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Unformatted text preview: adline of voter registration for the May 14, 2001 elections. For the therein petitioners filed their petition with the court within the 120‐day period for the conduct of voter registration under Sec. 8, RA 8189, and sought the conduct of a two‐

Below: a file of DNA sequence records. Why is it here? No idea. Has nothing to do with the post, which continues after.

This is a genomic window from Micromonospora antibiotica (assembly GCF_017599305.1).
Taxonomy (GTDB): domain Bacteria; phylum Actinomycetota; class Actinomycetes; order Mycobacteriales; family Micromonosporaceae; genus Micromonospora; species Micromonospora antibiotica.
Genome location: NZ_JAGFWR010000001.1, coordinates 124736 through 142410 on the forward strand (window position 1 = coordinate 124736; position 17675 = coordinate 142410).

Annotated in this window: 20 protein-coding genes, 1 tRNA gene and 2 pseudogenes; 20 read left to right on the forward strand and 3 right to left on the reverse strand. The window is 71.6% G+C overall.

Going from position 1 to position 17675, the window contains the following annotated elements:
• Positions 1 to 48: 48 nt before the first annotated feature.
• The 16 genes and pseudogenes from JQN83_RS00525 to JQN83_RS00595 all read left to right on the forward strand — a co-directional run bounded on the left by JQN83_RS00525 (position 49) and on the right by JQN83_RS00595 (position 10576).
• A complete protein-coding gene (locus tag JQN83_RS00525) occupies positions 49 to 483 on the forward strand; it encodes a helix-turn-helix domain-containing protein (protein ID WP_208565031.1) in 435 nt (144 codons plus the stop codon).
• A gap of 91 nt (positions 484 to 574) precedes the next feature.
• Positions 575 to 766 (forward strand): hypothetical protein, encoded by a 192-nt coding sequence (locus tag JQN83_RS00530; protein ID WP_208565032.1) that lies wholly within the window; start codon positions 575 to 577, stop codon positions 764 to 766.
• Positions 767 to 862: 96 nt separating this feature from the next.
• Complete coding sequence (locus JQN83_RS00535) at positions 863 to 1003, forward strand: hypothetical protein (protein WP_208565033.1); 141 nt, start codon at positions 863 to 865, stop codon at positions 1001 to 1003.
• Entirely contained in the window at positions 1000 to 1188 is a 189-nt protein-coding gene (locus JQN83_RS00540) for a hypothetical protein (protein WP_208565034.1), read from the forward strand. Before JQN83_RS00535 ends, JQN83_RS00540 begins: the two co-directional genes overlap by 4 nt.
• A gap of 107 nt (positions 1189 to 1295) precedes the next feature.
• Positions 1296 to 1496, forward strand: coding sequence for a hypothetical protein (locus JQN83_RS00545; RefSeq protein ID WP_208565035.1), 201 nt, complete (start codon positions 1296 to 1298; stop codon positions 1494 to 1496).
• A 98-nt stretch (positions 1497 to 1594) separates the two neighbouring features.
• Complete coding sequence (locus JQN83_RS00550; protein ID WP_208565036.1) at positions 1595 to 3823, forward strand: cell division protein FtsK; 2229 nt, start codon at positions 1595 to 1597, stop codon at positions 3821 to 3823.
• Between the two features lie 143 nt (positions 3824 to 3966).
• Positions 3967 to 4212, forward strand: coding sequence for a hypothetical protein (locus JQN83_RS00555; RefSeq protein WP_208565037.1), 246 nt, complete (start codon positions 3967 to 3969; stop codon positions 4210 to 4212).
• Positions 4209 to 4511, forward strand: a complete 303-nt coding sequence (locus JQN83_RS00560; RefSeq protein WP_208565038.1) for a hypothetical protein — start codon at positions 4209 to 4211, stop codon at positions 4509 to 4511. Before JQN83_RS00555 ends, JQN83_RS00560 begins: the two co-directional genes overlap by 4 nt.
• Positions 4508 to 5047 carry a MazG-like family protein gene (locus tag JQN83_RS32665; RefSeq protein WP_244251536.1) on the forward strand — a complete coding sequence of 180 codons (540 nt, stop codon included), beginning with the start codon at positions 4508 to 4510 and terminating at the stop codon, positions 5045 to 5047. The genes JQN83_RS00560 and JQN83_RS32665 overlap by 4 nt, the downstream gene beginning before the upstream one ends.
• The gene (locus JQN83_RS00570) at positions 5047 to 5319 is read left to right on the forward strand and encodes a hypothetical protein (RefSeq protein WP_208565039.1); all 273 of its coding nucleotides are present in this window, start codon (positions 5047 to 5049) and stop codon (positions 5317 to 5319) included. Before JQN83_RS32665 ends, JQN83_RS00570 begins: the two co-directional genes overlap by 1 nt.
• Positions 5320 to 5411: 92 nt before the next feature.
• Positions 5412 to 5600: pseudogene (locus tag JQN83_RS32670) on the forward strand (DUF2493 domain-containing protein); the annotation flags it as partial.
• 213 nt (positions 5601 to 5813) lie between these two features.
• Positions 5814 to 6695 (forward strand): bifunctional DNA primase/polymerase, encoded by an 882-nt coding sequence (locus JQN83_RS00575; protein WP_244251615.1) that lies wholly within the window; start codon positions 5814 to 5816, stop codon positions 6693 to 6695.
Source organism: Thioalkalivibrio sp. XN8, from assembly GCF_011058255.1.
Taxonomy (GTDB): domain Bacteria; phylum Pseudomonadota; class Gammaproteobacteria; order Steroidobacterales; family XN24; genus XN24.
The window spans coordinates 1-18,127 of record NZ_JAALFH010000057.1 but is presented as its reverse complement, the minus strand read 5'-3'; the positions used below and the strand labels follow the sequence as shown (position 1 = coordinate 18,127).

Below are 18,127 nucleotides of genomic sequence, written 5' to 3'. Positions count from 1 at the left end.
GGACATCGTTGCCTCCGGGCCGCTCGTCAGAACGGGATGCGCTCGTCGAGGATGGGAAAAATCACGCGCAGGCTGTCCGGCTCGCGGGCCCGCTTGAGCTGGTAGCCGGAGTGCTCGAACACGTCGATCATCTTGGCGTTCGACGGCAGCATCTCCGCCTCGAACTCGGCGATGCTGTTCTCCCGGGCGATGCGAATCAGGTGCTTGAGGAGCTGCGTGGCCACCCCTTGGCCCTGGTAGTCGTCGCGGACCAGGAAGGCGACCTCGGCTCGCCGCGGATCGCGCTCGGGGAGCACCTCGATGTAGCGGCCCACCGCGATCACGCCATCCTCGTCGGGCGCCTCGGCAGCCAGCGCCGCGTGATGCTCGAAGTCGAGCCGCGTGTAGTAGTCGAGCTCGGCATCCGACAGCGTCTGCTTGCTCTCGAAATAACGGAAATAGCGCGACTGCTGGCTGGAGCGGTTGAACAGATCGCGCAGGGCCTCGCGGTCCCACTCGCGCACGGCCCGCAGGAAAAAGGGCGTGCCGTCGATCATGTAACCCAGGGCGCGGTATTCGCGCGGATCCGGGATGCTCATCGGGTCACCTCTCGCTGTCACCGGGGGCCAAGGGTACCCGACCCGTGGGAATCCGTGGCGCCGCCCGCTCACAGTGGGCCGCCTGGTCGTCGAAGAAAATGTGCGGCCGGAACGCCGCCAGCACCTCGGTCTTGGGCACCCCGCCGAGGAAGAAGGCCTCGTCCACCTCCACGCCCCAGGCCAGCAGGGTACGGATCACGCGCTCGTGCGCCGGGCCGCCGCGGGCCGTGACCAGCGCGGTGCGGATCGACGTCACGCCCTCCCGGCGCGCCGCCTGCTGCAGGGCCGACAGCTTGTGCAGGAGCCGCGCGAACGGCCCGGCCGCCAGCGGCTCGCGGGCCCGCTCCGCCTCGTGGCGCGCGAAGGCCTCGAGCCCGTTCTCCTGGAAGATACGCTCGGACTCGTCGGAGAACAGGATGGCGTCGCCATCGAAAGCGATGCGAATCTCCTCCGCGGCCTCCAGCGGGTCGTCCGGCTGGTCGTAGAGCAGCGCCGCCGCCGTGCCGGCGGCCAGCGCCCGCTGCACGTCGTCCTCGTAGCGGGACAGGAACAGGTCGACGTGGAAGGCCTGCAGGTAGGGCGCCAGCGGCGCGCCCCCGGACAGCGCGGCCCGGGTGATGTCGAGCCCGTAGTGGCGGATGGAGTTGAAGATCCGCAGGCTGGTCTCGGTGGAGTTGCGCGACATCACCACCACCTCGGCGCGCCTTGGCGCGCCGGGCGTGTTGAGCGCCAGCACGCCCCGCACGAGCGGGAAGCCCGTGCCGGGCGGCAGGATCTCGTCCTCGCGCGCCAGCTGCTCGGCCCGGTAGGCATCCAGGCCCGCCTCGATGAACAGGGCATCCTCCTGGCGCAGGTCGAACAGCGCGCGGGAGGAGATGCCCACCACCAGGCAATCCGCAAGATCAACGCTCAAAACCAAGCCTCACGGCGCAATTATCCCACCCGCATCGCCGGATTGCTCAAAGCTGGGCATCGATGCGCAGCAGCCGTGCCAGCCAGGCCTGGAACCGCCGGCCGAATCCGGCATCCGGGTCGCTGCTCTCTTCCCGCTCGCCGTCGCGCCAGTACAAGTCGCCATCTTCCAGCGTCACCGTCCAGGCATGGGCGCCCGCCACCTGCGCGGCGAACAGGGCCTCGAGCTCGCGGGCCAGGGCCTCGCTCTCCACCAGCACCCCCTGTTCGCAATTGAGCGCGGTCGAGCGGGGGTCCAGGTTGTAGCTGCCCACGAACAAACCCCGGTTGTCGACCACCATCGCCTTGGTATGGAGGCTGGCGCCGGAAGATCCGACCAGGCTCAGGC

day registration of Feb. 17, and 18,2001, clearly within the 120‐day prohibited period. The clear import of the Court’s pronouncement in Akbayan‐Youth is that had therein petitioners filed their petition – and sought an extension date that was – before the 120‐day prohibitive period, their prayer would have been granted pursuant to the mandate of RA 8189 (Absentee Voting). In the present case, as reflected earlier, both the dates of filing of the petition (October 30, 2009) and the extension sought (until January 9, 2010) are prior to the 120 day prohibitive period. The Court therefore, finds no legal impediment to the extension prayed for. (Kabataan partylist v. COMELEC, G.R. No. 189868, Dec. 15, 2009) Q: What is absentee voting? A: It is a process by which qualified citizens of the Philippines abroad exercise their right to vote pursuant to the constitutional mandate that Congress shall provide a system for absentee voting by qualified Filipinos abroad (Sec. 2, Art. V, 1987 Constitution). Absentee voting is an exception to the six month/one year residency requirement. (Macalintal v. Romulo, G.R. No. 157013, July 10, 2003) Note: The constitutionality of Sec. 18.5 of R.A. 9189 (Absentee Voting) is upheld with respect only to the authority given to the COMELEC to proclaim the winning candidates for the Senators and party‐list representatives but not as to the power to canvass votes and proclaim the winning candidates for President and Vice‐president. (Ibid.) Q: Who are qualified to vote under the absentee voting law? A: All citizens of the Philippines abroad, who are not otherwise disqualified by law, at least eighteen (18) years of age on the day of the elections, may vote for president, vice‐president, senators and party‐list...
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